In all this, it might be tempting to read this television adaption as a response to the last two years, but it was, in fact, green-lit months before COVID-19 and, somewhat ironically, production on the show was delayed due to the pandemic itself. Still, it goes without saying that a show like this hits differently in light of the past few years. Or perhaps we can see it as an alternative to the last few years, to see what could have been if the worst imaginable had happened.
The show, like the novel, is split into two distinct time periods—one in the days leading up to and immediately after the outbreak, and the other twenty years in the future when survivors now live in settlements without technology—but, unlike the novel, they’re spliced together in a way that makes the future seem inevitable. Before we flicker into the packed theatre and watch Arthur die, we see it derelict, overgrown with plants, and littered with rotting Playbills. Later on, when Jeevan and Kirsten stand on the platform of Chicago’s high-rise railway just after Jeevan learnt of the flu, it flashes forward to the same setting; empty and overgrown too.
This visual style, which is profoundly compelling, is formed primarily by Hiro Murai, whose previous work includes episodes of Atlanta and music videos for Childish Gambino. Murai directs episodes one and three, both of which are slick and beautiful to look at but also deeply resonate in terms of their thematic explorations of art and love, the lasting effects of work that connects with us, and what we will crave when everything is gone. This is mainly due to Patrick Somerville’s deft adaptation of the source material, informed by writing on shows such as The Leftovers and Maniac, which understands the novel’s questions and expands on them. Or, as Katy Walderman put it in The New Yorker, Somerville’s take on the story considers how ‘Art matters to the world’ and ‘not just because it strengthens the social fabric—it’s an experience people can share—but because it notates and preserves the luminously erratic lives that [Station Eleven] is at great pains to capture.’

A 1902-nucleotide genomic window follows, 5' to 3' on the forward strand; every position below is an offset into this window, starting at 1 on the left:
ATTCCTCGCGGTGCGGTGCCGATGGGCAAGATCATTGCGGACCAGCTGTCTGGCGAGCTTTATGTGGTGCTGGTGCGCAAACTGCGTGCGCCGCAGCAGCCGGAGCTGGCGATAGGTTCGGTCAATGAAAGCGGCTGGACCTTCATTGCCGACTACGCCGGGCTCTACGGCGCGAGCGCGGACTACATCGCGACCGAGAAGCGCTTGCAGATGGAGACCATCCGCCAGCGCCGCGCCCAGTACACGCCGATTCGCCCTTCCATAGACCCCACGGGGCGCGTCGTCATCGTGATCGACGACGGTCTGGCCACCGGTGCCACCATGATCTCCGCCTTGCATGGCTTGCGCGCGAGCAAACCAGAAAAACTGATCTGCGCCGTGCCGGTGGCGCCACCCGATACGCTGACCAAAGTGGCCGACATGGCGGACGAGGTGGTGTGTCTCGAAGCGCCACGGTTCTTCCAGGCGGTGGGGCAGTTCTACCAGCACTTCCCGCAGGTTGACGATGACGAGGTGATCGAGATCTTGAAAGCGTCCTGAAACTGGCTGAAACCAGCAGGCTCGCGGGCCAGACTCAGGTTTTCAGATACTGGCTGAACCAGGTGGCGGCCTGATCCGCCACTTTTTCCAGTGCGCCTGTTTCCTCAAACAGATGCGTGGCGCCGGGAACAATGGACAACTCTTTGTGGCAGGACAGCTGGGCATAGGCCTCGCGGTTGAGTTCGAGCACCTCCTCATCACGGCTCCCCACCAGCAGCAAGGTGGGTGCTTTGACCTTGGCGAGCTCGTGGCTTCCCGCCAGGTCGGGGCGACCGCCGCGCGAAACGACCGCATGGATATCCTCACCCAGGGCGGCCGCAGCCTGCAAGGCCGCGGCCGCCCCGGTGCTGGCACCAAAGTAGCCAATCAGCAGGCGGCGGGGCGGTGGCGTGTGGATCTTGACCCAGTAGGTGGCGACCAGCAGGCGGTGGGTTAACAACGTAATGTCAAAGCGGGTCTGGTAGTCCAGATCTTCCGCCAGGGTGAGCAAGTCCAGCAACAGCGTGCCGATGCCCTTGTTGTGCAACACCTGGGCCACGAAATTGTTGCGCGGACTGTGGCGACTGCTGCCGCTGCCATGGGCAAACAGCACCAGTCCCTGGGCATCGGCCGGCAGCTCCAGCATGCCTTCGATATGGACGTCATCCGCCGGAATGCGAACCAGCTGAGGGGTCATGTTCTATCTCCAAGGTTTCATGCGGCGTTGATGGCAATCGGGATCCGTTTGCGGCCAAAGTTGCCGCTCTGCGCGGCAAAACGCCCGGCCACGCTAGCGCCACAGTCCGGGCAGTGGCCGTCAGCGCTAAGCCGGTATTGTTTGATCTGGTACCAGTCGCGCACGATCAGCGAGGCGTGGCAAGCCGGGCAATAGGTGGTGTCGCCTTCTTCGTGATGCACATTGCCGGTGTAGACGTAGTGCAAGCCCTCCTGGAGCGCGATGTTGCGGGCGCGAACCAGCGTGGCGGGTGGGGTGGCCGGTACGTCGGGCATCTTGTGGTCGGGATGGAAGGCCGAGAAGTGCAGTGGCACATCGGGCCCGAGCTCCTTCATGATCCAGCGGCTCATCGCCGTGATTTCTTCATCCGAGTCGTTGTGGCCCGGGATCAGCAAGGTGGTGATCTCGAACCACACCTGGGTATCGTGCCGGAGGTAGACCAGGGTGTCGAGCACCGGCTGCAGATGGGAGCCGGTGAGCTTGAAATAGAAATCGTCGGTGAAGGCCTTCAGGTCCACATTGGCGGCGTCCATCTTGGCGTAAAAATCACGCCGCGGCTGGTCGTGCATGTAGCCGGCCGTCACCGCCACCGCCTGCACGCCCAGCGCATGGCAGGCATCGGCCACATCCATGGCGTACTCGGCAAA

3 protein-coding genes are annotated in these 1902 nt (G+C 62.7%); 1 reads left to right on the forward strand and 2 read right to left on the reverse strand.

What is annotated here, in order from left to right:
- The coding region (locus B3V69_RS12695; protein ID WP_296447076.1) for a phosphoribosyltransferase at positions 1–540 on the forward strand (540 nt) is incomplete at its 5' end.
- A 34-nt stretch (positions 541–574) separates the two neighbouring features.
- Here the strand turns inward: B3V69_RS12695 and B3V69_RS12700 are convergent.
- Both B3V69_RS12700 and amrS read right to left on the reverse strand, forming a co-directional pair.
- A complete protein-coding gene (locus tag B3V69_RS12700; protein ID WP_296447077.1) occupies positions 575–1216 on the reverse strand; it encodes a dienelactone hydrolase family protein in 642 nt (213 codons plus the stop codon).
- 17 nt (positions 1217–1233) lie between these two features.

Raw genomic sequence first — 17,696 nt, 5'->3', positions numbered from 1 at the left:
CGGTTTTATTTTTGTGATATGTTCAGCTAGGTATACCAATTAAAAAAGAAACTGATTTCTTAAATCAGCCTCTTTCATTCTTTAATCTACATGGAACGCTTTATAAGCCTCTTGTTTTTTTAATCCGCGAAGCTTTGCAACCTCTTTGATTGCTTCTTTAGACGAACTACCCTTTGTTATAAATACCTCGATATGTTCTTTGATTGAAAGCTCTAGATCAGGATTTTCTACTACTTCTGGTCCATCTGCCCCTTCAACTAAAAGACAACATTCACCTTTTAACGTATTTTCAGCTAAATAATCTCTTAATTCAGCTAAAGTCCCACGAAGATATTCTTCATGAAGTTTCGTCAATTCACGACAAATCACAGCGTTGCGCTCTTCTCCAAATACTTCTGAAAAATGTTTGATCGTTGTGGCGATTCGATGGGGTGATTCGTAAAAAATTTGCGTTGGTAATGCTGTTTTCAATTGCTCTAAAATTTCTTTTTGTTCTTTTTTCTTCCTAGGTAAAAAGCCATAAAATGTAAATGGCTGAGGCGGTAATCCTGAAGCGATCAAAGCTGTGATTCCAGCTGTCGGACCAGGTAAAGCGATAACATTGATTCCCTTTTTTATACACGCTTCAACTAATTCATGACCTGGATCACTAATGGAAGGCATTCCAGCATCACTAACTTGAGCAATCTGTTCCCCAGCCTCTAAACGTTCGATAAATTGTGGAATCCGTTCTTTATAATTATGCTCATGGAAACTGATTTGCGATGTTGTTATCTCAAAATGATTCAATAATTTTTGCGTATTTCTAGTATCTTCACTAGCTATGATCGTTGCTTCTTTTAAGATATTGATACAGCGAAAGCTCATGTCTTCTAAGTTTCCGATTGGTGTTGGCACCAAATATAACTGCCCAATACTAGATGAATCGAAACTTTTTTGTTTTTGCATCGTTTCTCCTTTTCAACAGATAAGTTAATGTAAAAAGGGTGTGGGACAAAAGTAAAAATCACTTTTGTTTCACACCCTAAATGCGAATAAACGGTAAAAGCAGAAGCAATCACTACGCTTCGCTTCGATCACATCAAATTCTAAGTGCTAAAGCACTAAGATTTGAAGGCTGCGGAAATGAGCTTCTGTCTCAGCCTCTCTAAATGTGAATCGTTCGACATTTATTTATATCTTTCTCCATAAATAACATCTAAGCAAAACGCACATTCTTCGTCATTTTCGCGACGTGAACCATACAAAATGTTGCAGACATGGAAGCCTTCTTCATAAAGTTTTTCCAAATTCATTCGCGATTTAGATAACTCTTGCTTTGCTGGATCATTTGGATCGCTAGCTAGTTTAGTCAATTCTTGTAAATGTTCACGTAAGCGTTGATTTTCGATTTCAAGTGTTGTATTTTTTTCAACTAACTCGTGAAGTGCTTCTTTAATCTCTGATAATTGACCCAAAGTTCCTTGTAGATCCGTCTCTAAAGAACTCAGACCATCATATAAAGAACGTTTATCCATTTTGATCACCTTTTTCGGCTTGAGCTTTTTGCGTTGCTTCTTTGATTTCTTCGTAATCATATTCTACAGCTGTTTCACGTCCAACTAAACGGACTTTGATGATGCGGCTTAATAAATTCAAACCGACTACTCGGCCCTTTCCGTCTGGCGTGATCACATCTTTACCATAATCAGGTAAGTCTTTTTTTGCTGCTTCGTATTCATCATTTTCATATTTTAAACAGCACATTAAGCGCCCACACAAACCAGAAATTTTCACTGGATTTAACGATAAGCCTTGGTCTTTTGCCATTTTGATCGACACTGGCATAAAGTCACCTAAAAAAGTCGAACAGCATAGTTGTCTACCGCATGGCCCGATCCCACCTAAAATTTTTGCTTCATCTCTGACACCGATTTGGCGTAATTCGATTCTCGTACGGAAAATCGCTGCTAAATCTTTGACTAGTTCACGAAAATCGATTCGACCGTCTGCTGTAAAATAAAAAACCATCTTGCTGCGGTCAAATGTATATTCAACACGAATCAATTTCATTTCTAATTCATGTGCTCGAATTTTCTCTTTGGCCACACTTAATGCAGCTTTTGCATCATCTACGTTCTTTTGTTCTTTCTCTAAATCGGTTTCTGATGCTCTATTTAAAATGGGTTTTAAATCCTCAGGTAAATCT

At the time of publication, four episodes are available to watch. The first three dropped together last week, and the fourth premieres today. Not only does the show harken back to pre-pandemic days, but also to pre-pandemic release models with episodes being put out every Sunday on StarzPlay (an add-on channel available with a Prime subscription or as its own subscription service via its website). This seems to be making a comeback, maybe for a good reason. Perhaps surprisingly for a show aimed at younger audiences, HBO’s Euphoria drops weekly too, and regularly dominates online conversation in the days that follow. The same can be said, though perhaps not as positively, about And Just Like That, a show that has had difficulty finding its footing and has been cross-examined week after week. Still, for Station Eleven, it feels like this decision might not only be about word-of-mouth and allowing the show to grow but also allowing audiences to consider and ruminate on the hefty questions the show has to offer. And ruminate we will, not just on the nature of art and the lasting effects of its reach, but on that possible future; on the idea of what could have been.